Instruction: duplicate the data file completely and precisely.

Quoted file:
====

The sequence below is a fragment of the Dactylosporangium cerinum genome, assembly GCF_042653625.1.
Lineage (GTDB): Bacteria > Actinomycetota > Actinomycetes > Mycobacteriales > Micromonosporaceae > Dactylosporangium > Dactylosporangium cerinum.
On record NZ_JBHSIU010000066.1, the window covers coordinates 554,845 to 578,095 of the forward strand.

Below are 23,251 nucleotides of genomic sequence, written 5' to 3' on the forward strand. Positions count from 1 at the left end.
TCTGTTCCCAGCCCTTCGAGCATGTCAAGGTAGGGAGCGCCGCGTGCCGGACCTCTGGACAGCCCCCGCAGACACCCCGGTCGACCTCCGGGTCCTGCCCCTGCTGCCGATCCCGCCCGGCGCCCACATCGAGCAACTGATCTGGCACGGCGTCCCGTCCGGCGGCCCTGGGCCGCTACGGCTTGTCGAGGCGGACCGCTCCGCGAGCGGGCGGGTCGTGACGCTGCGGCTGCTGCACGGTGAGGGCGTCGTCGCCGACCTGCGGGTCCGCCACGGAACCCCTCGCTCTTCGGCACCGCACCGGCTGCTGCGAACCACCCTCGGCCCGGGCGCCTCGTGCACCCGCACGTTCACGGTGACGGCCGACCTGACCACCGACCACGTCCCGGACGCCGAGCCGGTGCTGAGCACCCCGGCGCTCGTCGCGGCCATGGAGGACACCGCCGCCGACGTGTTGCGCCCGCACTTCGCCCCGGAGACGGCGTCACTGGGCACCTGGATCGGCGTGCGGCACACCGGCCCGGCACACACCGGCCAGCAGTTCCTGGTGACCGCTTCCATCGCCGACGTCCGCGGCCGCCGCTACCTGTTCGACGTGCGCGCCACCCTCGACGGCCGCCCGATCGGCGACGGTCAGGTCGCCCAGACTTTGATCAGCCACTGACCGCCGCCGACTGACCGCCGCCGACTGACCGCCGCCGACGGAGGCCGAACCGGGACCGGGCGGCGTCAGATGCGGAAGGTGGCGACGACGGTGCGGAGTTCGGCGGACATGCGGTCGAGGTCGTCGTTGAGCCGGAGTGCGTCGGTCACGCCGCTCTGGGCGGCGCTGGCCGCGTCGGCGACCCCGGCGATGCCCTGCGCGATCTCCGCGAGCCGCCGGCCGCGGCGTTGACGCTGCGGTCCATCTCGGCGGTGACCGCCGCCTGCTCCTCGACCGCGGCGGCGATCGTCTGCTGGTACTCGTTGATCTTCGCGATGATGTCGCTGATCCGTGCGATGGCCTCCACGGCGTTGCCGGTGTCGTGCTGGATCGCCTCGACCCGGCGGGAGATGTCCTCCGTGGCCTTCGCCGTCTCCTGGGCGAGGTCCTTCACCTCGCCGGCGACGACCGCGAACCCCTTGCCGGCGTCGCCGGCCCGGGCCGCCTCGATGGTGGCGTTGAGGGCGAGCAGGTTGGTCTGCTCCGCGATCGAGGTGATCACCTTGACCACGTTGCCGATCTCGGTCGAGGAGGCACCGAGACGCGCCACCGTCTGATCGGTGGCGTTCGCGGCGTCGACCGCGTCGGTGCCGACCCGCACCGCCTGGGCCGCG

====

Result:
The sequence below is a fragment of the Dactylosporangium cerinum genome, assembly GCF_042653625.1.
Lineage (GTDB): Bacteria > Actinomycetota > Actinomycetes > Mycobacteriales > Micromonosporaceae > Dactylosporangium > Dactylosporangium cerinum.
On record NZ_JBHSIU010000066.1, the window covers coordinates 554,845 to 578,095 of the forward strand.

Below are 23,251 nucleotides of genomic sequence, written 5' to 3' on the forward strand. Positions count from 1 at the left end.
TCTGTTCCCAGCCCTTCGAGCATGTCAAGGTAGGGAGCGCCGCGTGCCGGACCTCTGGACAGCCCCCGCAGACACCCCGGTCGACCTCCGGGTCCTGCCCCTGCTGCCGATCCCGCCCGGCGCCCACATCGAGCAACTGATCTGGCACGGCGTCCCGTCCGGCGGCCCTGGGCCGCTACGGCTTGTCGAGGCGGACCGCTCCGCGAGCGGGCGGGTCGTGACGCTGCGGCTGCTGCACGGTGAGGGCGTCGTCGCCGACCTGCGGGTCCGCCACGGAACCCCTCGCTCTTCGGCACCGCACCGGCTGCTGCGAACCACCCTCGGCCCGGGCGCCTCGTGCACCCGCACGTTCACGGTGACGGCCGACCTGACCACCGACCACGTCCCGGACGCCGAGCCGGTGCTGAGCACCCCGGCGCTCGTCGCGGCCATGGAGGACACCGCCGCCGACGTGTTGCGCCCGCACTTCGCCCCGGAGACGGCGTCACTGGGCACCTGGATCGGCGTGCGGCACACCGGCCCGGCACACACCGGCCAGCAGTTCCTGGTGACCGCTTCCATCGCCGACGTCCGCGGCCGCCGCTACCTGTTCGACGTGCGCGCCACCCTCGACGGCCGCCCGATCGGCGACGGTCAGGTCGCCCAGACTTTGATCAGCCACTGACCGCCGCCGACTGACCGCCGCCGACTGACCGCCGCCGACGGAGGCCGAACCGGGACCGGGCGGCGTCAGATGCGGAAGGTGGCGACGACGGTGCGGAGTTCGGCGGACATGCGGTCGAGGTCGTCGTTGAGCCGGAGTGCGTCGGTCACGCCGCTCTGGGCGGCGCTGGCCGCGTCGGCGACCCCGGCGATGCCCTGCGCGATCTCCGCGAGCCGCCGGCCGCGGCGTTGACGCTGCGGTCCATCTCGGCGGTGACCGCCGCCTGCTCCTCGACCGCGGCGGCGATCGTCTGCTGGTACTCGTTGATCTTCGCGATGATGTCGCTGATCCGTGCGATGGCCTCCACGGCGTTGCCGGTGTCGTGCTGGATCGCCTCGACCCGGCGGGAGATGTCCTCCGTGGCCTTCGCCGTCTCCTGGGCGAGGTCCTTCACCTCGCCGGCGACGACCGCGAACCCCTTGCCGGCGTCGCCGGCCCGGGCCGCCTCGATGGTGGCGTTGAGGGCGAGCAGGTTGGTCTGCTCCGCGATCGAGGTGATCACCTTGACCACGTTGCCGATCTCGGTCGAGGAGGCACCGAGACGCGCCACCGTCTGATCGGTGGCGTTCGCGGCGTCGACCGCGTCGGTGCCGACCCGCACCGCCTGGGCCGCG